Someone sent us an adorable baby Cubs hat for The Littlest Girl, but the package doesn’t indicate who it came from. So, a blanket thanks to all of the world for its kindness! She is gonna wear that thing out in a couple weeks …
- The timing of Tim Keown’s week-long stay with the Cubs, conducted in anticipation of writing this feature piece at ESPN, could not have been more perfect. The first game he saw? The crazy comeback extra-inning win against the Mariners, which not only quickly cemented itself as the game of the year (in a season with many options), but also kicked off the very 11-game winning streak that closed the door on the NL Central. Perhaps for that reason, Keown’s take on the Cubs is an incredibly fun package of what it is to be on the Cubs this year – a constant celebration, and a refusal to worry about long-dead ghosts you can’t control.
- Joe Sheehan writes about the Wild Card race from the perspective of which team the Cubs would want to face in the NLDS, and I tend to agree with his conclusion that, because the Giants are the only of the three teams that boasts two excellent starters (Madison Bumgarner and Johnny Cueto), they’re probably the one you’d fear most in a five-game series (probably aligned and rested, those two starters would get three of the five games). That said, the Mets have been playing sneaky great for the past month and a half, and even without Jacob deGrom and Steven Matz, they probably scare me just a touch more than the Cardinals at this point. The reality, though, is that I can see some really deep flaws in all three teams at this point, and I can also see all three teams beating the Cubs in a short series because baseball.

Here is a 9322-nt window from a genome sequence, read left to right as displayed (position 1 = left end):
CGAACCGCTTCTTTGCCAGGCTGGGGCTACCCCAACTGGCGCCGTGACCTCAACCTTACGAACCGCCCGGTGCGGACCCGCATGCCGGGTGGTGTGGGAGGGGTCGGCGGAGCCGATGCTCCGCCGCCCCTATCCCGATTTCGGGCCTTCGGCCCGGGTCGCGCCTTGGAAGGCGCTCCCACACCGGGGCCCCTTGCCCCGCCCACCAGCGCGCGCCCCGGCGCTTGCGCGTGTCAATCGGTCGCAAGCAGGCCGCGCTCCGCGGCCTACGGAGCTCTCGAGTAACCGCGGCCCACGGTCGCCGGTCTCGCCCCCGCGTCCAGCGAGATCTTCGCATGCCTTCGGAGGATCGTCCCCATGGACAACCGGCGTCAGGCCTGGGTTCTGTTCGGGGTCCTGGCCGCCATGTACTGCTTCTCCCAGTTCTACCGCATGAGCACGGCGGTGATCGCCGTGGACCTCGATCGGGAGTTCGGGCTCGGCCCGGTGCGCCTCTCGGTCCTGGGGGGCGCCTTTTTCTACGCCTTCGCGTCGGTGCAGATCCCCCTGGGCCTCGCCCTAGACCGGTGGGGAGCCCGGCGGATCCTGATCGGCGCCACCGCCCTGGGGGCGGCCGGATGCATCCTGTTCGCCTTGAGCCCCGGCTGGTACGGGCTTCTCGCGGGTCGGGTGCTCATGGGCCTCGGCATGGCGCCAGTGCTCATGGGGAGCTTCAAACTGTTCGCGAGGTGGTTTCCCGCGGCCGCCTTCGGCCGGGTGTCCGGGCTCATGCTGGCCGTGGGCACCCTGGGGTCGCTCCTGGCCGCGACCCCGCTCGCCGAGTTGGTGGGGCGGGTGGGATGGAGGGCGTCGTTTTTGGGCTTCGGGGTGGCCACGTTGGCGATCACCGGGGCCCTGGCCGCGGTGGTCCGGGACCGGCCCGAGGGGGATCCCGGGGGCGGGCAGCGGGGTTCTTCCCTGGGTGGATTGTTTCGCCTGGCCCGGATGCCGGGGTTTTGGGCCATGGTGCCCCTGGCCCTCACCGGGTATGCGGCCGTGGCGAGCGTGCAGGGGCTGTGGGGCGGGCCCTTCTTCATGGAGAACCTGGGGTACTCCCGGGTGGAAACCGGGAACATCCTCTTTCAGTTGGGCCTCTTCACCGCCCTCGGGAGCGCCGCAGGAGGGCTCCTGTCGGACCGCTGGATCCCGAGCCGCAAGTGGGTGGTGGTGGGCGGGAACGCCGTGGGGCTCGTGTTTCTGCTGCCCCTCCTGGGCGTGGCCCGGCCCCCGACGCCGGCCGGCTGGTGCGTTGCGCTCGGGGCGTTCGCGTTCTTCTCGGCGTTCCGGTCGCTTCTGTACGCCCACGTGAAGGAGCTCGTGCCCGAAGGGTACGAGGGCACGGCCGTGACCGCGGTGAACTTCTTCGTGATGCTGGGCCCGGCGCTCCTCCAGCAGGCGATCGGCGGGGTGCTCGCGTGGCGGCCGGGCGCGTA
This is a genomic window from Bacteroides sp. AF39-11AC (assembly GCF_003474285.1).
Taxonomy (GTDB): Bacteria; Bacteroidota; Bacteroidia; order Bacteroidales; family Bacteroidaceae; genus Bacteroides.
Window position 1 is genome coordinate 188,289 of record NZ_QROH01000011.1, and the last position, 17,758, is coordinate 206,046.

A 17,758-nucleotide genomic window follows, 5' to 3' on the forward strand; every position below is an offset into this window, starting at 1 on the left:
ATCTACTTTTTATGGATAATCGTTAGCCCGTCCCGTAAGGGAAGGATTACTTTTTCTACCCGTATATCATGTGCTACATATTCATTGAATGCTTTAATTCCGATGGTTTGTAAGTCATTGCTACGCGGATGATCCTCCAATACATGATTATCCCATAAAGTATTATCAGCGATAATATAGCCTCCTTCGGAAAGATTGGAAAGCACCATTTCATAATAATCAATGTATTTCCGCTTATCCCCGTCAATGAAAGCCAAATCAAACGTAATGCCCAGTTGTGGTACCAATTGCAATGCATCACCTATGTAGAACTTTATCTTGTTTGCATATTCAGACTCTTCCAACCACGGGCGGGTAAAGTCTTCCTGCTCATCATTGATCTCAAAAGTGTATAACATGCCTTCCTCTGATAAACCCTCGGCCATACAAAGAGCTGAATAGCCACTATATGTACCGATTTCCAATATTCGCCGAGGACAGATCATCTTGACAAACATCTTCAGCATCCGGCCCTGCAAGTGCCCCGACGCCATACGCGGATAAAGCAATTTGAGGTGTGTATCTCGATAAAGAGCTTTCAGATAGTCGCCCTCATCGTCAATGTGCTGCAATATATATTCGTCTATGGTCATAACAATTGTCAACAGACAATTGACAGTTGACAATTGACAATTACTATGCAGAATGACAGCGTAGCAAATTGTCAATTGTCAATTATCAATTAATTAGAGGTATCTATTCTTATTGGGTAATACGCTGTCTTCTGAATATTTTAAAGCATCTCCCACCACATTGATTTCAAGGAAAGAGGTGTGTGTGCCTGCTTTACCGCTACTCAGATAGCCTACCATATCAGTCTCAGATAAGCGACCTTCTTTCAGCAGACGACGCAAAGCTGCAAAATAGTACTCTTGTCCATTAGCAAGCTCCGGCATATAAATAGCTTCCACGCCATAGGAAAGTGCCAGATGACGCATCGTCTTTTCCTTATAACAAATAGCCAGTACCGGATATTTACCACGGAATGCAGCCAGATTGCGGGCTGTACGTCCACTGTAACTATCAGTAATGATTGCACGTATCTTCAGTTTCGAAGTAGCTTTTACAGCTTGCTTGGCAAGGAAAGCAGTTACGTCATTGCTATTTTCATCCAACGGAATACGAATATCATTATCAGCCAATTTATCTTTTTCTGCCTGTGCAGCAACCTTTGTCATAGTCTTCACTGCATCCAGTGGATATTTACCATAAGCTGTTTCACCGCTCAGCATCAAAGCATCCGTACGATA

- Jeff Sullivan digs into extreme team statistics and finds that the Cubs’ BABIP against this year is the most extreme team statistic by a long shot. In other words, the BABIP against the Cubs this year (.251) is so far and away better than the rest of baseball (second place is .284 – TWO-EIGHTY-FOUR!) that it’s more extreme than, for example, the record-breaking volume of home runs the Reds have given up. It’s one more indication that (1) the Cubs’ pitching this year is very good at limiting hard contact, and (2) the Cubs’ defense this year is otherworldly. (Oh, and also, the Cubs have probably seen a whole lot of good luck on batted balls.)
- This will be something we talk about in the future, I’m sure, but Statcast is including a new metric for evaluating performance: barrels. Short version? There’s a sweet spot in exit velocity and launch angle whereby a batted ball will disproportionately fall for a hit, and probably go for extra bases. In other words, when a dude absolutely crushes the ball. It’s interesting to see which batters are highest up on the lists (no Cubs), and which pitchers are lowest (Kyle Hendricks and Jake Arrieta make an appearance).
- Baseball America has the Cubs’ full instructional league roster, by the way, if you want to see all the youngsters participating this month. If you’re wondering what the instructional league is, you probably missed this post.
- Former Cub, current Mariner, Steve Clevenger posted some pretty clearly racist things on Twitter yesterday, caused a huge stir, and then issued an apology that hedged in every possible direction. Clevenger hasn’t been with the Cubs since he was part of the trade for Jake Arrieta and Pedro Strop in 2013, and while I’m glad this didn’t happen on the Cubs’ watch, it does make you wonder how the organization would respond if something like this did happen involving a current player. Hopefully none of them actually have the feelings required to animate the hurtful things Clevenger said in the first place, and, even if they (regrettably) did, hopefully they’d have the bare minimal good sense not to tweet it.
- Quite a few “W” flags on sale at Amazon, among other Cubs goodies, if you were looking to stock up for the playoffs.